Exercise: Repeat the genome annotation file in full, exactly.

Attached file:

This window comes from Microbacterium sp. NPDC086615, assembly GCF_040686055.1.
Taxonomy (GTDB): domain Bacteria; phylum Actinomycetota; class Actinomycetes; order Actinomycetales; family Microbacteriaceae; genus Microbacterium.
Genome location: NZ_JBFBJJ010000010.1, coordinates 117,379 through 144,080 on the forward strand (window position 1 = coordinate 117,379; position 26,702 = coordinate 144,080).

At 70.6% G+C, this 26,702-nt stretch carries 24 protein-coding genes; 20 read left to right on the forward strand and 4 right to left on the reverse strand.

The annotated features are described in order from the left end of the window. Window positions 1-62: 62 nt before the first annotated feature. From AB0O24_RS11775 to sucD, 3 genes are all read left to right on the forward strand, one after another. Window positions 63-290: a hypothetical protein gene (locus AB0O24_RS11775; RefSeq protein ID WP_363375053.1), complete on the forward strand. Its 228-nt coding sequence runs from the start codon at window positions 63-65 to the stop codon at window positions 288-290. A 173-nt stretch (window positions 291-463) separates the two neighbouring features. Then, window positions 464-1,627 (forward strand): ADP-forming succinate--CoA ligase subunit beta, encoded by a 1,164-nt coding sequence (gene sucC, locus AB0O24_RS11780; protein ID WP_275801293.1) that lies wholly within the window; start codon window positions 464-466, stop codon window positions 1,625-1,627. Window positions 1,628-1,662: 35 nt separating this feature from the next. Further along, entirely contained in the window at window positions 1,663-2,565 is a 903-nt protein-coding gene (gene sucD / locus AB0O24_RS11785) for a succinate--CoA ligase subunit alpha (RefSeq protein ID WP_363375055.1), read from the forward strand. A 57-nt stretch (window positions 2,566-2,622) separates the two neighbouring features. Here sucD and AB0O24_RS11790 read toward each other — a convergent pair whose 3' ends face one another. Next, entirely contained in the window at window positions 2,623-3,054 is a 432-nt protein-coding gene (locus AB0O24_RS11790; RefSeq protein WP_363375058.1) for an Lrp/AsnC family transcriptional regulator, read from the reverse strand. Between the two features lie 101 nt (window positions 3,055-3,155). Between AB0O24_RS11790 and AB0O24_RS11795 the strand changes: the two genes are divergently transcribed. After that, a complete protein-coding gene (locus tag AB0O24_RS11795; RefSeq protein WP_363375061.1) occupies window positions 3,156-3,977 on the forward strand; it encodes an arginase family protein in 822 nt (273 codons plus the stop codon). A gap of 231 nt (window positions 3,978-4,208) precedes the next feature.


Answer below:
This window comes from Microbacterium sp. NPDC086615, assembly GCF_040686055.1.
Taxonomy (GTDB): domain Bacteria; phylum Actinomycetota; class Actinomycetes; order Actinomycetales; family Microbacteriaceae; genus Microbacterium.
Genome location: NZ_JBFBJJ010000010.1, coordinates 117,379 through 144,080 on the forward strand (window position 1 = coordinate 117,379; position 26,702 = coordinate 144,080).

At 70.6% G+C, this 26,702-nt stretch carries 24 protein-coding genes; 20 read left to right on the forward strand and 4 right to left on the reverse strand.

The annotated features are described in order from the left end of the window. Window positions 1-62: 62 nt before the first annotated feature. From AB0O24_RS11775 to sucD, 3 genes are all read left to right on the forward strand, one after another. Window positions 63-290: a hypothetical protein gene (locus AB0O24_RS11775; RefSeq protein ID WP_363375053.1), complete on the forward strand. Its 228-nt coding sequence runs from the start codon at window positions 63-65 to the stop codon at window positions 288-290. A 173-nt stretch (window positions 291-463) separates the two neighbouring features. Then, window positions 464-1,627 (forward strand): ADP-forming succinate--CoA ligase subunit beta, encoded by a 1,164-nt coding sequence (gene sucC, locus AB0O24_RS11780; protein ID WP_275801293.1) that lies wholly within the window; start codon window positions 464-466, stop codon window positions 1,625-1,627. Window positions 1,628-1,662: 35 nt separating this feature from the next. Further along, entirely contained in the window at window positions 1,663-2,565 is a 903-nt protein-coding gene (gene sucD / locus AB0O24_RS11785) for a succinate--CoA ligase subunit alpha (RefSeq protein ID WP_363375055.1), read from the forward strand. A 57-nt stretch (window positions 2,566-2,622) separates the two neighbouring features. Here sucD and AB0O24_RS11790 read toward each other — a convergent pair whose 3' ends face one another. Next, entirely contained in the window at window positions 2,623-3,054 is a 432-nt protein-coding gene (locus AB0O24_RS11790; RefSeq protein WP_363375058.1) for an Lrp/AsnC family transcriptional regulator, read from the reverse strand. Between the two features lie 101 nt (window positions 3,055-3,155). Between AB0O24_RS11790 and AB0O24_RS11795 the strand changes: the two genes are divergently transcribed. After that, a complete protein-coding gene (locus tag AB0O24_RS11795; RefSeq protein WP_363375061.1) occupies window positions 3,156-3,977 on the forward strand; it encodes an arginase family protein in 822 nt (273 codons plus the stop codon). A gap of 231 nt (window positions 3,978-4,208) precedes the next feature.